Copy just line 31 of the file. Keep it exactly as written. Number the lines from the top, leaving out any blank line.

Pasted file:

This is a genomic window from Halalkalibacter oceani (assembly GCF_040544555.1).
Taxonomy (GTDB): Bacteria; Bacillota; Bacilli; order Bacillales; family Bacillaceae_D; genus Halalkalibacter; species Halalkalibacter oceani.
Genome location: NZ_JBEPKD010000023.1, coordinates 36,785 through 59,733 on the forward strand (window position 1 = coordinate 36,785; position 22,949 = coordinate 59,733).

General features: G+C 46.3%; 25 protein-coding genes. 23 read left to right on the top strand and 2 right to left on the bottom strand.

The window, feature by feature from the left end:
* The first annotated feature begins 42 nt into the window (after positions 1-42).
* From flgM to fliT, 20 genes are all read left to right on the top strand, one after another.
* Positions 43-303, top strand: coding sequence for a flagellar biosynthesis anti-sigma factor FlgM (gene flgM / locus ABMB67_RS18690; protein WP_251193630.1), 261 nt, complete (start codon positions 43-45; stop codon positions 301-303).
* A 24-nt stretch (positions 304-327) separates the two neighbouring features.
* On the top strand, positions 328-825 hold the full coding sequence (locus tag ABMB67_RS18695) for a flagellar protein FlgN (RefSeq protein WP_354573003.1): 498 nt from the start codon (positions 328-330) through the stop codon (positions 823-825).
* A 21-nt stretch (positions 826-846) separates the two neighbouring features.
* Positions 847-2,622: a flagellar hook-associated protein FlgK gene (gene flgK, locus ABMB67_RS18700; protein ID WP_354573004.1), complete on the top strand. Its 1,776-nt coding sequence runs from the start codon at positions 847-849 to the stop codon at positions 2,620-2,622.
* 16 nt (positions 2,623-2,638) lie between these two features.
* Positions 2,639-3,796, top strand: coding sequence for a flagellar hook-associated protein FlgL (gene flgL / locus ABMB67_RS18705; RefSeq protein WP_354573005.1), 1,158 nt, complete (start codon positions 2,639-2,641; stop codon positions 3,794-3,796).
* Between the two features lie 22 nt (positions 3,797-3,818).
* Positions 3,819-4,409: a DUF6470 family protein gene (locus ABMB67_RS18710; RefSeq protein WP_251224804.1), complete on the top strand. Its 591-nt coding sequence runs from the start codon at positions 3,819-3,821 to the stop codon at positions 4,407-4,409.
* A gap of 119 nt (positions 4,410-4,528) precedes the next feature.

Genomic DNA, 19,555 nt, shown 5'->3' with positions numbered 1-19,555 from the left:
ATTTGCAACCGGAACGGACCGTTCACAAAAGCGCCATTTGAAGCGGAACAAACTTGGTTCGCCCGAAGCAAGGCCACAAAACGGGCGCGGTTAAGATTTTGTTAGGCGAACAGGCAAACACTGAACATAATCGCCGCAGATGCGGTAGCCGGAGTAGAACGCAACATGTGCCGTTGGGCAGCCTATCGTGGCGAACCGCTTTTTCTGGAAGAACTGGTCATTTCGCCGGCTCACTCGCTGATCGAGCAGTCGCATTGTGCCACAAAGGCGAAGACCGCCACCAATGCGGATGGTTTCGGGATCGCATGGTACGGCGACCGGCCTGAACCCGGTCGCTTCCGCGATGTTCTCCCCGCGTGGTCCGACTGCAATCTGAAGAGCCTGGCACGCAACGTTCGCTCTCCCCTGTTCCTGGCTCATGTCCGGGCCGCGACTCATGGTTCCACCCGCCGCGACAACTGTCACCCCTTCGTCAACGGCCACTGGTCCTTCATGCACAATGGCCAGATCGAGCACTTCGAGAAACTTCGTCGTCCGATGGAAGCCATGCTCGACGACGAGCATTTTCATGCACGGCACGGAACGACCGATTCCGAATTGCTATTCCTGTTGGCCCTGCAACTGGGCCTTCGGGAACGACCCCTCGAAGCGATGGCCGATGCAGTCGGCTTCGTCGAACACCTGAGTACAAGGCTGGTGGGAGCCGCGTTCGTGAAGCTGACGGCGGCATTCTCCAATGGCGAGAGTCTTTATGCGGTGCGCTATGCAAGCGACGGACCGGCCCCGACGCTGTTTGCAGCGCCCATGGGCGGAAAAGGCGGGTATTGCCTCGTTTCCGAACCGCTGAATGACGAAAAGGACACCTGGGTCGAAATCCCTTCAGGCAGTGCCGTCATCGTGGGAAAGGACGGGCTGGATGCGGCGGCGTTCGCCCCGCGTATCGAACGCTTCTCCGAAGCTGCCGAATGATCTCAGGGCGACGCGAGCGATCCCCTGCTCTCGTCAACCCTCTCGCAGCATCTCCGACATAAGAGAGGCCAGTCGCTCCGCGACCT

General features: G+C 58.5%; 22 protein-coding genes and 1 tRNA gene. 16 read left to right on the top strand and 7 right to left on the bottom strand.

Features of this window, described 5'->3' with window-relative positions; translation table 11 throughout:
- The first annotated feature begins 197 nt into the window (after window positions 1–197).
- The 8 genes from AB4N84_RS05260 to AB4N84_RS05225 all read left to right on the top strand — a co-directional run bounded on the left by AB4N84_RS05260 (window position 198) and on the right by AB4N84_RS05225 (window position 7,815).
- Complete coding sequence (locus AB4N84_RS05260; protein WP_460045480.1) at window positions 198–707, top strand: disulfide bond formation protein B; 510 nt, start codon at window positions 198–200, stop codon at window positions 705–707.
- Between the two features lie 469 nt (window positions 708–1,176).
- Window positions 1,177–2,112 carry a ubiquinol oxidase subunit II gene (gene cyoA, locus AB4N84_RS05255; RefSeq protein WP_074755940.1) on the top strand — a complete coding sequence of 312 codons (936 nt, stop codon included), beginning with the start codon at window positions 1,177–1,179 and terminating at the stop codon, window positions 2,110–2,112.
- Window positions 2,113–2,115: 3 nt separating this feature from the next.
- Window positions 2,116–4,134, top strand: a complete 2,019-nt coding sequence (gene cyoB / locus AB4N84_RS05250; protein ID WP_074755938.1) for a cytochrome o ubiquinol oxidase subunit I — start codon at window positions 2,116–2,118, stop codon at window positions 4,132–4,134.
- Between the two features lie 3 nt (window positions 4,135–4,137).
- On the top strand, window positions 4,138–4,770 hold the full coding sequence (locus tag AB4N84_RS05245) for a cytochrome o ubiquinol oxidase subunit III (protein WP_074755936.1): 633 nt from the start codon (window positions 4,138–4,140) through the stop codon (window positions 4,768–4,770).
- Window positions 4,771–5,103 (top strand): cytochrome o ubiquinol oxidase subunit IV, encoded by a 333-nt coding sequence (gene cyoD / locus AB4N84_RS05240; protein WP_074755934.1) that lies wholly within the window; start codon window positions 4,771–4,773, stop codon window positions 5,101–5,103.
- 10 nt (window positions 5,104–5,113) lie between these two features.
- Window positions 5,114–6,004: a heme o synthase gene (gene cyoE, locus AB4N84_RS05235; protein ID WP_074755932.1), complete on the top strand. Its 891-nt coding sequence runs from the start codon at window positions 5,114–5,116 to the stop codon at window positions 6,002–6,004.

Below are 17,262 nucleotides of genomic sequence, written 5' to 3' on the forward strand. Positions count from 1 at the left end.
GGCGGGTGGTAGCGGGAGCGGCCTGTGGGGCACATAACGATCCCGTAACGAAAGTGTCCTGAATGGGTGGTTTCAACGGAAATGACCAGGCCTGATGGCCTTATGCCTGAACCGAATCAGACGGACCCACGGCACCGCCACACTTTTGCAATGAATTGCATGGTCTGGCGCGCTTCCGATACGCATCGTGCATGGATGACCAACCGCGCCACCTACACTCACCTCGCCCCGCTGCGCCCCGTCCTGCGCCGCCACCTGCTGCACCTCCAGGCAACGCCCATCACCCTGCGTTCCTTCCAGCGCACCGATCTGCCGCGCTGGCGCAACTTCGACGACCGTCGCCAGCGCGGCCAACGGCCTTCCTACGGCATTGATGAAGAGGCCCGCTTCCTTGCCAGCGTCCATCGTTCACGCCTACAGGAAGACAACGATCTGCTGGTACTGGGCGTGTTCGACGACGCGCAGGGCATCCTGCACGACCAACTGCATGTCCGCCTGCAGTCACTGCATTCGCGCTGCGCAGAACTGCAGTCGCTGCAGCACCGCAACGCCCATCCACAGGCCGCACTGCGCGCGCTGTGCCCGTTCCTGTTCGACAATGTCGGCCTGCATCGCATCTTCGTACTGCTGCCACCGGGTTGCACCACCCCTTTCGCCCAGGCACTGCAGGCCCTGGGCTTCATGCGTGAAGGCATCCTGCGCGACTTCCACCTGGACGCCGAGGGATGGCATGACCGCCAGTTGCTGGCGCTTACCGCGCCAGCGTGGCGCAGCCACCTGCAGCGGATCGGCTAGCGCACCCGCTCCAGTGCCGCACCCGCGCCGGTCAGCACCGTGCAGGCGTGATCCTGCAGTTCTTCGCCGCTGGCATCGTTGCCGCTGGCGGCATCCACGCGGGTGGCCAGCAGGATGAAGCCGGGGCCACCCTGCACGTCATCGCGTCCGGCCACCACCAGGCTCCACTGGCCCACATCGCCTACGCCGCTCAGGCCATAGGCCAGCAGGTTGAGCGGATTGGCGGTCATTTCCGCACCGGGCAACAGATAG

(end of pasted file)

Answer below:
- Window positions 4,771–5,103 (top strand): cytochrome o ubiquinol oxidase subunit IV, encoded by a 333-nt coding sequence (gene cyoD / locus AB4N84_RS05240; protein WP_074755934.1) that lies wholly within the window; start codon window positions 4,771–4,773, stop codon window positions 5,101–5,103.